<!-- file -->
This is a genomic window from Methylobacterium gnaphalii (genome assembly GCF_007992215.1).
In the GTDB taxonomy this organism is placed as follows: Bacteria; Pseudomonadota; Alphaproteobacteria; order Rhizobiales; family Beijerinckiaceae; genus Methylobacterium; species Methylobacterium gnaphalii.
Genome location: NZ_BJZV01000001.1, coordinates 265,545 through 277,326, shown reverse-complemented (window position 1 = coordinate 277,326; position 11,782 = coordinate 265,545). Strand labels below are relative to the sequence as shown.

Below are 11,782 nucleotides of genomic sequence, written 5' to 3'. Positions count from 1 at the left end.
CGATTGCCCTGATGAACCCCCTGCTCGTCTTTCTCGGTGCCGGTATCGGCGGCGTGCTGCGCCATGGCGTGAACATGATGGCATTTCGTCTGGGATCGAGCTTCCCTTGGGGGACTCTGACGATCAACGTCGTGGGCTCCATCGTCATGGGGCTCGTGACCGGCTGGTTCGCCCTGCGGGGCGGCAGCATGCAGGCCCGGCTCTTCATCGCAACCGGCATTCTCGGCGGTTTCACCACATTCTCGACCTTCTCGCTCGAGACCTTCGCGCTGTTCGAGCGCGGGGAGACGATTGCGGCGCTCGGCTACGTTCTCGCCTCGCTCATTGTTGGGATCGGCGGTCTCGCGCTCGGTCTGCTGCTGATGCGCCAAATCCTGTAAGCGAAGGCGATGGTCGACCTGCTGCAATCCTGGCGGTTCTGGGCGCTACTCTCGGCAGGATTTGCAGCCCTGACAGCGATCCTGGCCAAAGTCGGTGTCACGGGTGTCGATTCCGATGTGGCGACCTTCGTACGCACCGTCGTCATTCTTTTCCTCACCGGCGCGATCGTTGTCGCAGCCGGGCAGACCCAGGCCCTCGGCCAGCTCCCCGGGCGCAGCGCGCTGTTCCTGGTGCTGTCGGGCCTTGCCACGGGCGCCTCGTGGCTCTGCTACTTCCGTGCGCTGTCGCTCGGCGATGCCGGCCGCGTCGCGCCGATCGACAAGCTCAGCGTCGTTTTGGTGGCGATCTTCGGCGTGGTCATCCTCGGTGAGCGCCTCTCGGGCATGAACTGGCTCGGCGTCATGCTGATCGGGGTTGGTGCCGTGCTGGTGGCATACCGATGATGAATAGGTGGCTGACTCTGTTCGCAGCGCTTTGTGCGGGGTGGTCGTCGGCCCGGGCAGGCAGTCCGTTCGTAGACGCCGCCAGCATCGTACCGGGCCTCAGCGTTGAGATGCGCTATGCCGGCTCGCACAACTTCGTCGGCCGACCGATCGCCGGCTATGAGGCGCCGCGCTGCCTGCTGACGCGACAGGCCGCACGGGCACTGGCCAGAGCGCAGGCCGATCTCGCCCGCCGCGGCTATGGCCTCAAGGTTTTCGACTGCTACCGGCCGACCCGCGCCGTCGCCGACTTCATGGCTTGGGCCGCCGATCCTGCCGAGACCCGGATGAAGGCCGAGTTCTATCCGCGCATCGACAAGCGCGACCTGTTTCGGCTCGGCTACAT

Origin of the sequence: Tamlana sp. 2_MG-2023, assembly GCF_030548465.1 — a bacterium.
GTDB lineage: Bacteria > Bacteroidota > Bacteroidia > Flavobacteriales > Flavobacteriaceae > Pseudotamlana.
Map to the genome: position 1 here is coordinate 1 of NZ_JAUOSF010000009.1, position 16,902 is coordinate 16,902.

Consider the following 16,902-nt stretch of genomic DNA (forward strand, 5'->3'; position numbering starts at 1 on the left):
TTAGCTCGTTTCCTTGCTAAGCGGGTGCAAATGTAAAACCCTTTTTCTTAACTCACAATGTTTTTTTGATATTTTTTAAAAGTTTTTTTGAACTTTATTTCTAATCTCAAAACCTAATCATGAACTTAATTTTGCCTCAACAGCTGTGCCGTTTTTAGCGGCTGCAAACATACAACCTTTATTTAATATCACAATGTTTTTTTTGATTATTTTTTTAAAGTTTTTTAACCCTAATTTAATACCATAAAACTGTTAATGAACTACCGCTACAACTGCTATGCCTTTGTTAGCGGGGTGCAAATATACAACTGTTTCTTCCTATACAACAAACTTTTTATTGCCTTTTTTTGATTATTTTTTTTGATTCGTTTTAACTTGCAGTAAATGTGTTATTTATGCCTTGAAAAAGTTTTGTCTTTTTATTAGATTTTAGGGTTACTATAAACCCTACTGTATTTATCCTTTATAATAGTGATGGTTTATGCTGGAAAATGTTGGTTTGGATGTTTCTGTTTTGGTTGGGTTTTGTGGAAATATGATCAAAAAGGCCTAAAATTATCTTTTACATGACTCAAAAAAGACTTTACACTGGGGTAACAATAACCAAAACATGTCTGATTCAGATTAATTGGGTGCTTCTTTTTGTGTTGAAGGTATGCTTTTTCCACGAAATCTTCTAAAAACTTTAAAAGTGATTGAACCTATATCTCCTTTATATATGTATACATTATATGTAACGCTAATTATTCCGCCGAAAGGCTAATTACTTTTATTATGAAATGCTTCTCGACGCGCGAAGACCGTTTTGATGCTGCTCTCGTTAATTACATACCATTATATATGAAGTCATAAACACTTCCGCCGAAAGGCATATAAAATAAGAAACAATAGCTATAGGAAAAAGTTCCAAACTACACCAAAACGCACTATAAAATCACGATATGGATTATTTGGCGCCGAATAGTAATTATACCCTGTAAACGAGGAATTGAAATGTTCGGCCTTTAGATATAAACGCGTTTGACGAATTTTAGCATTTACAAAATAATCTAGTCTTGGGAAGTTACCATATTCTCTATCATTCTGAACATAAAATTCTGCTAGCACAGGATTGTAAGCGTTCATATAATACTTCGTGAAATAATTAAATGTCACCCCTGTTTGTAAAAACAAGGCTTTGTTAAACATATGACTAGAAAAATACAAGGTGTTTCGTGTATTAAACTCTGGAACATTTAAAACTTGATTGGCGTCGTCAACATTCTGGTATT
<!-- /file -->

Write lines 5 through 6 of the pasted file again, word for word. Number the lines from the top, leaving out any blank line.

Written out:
CGATTGCCCTGATGAACCCCCTGCTCGTCTTTCTCGGTGCCGGTATCGGCGGCGTGCTGCGCCATGGCGTGAACATGATGGCATTTCGTCTGGGATCGAGCTTCCCTTGGGGGACTCTGACGATCAACGTCGTGGGCTCCATCGTCATGGGGCTCGTGACCGGCTGGTTCGCCCTGCGGGGCGGCAGCATGCAGGCCCGGCTCTTCATCGCAACCGGCATTCTCGGCGGTTTCACCACATTCTCGACCTTCTCGCTCGAGACCTTCGCGCTGTTCGAGCGCGGGGAGACGATTGCGGCGCTCGGCTACGTTCTCGCCTCGCTCATTGTTGGGATCGGCGGTCTCGCGCTCGGTCTGCTGCTGATGCGCCAAATCCTGTAAGCGAAGGCGATGGTCGACCTGCTGCAATCCTGGCGGTTCTGGGCGCTACTCTCGGCAGGATTTGCAGCCCTGACAGCGATCCTGGCCAAAGTCGGTGTCACGGGTGTCGATTCCGATGTGGCGACCTTCGTACGCACCGTCGTCATTCTTTTCCTCACCGGCGCGATCGTTGTCGCAGCCGGGCAGACCCAGGCCCTCGGCCAGCTCCCCGGGCGCAGCGCGCTGTTCCTGGTGCTGTCGGGCCTTGCCACGGGCGCCTCGTGGCTCTGCTACTTCCGTGCGCTGTCGCTCGGCGATGCCGGCCGCGTCGCGCCGATCGACAAGCTCAGCGTCGTTTTGGTGGCGATCTTCGGCGTGGTCATCCTCGGTGAGCGCCTCTCGGGCATGAACTGGCTCGGCGTCATGCTGATCGGGGTTGGTGCCGTGCTGGTGGCATACCGATGATGAATAGGTGGCTGACTCTGTTCGCAGCGCTTTGTGCGGGGTGGTCGTCGGCCCGGGCAGGCAGTCCGTTCGTAGACGCCGCCAGCATCGTACCGGGCCTCAGCGTTGAGATGCGCTATGCCGGCTCGCACAACTTCGTCGGCCGACCGATCGCCGGCTATGAGGCGCCGCGCTGCCTGCTGACGCGACAGGCCGCACGGGCACTGGCCAGAGCGCAGGCCGATCTCGCCCGCCGCGGCTATGGCCTCAAGGTTTTCGACTGCTACCGGCCGACCCGCGCCGTCGCCGACTTCATGGCTTGGGCCGCCGATCCTGCCGAGACCCGGATGAAGGCCGAGTTCTATCCGCGCATCGACAAGCGCGACCTGTTTCGGCTCGGCTACAT

Origin of the sequence: Tamlana sp. 2_MG-2023, assembly GCF_030548465.1 — a bacterium.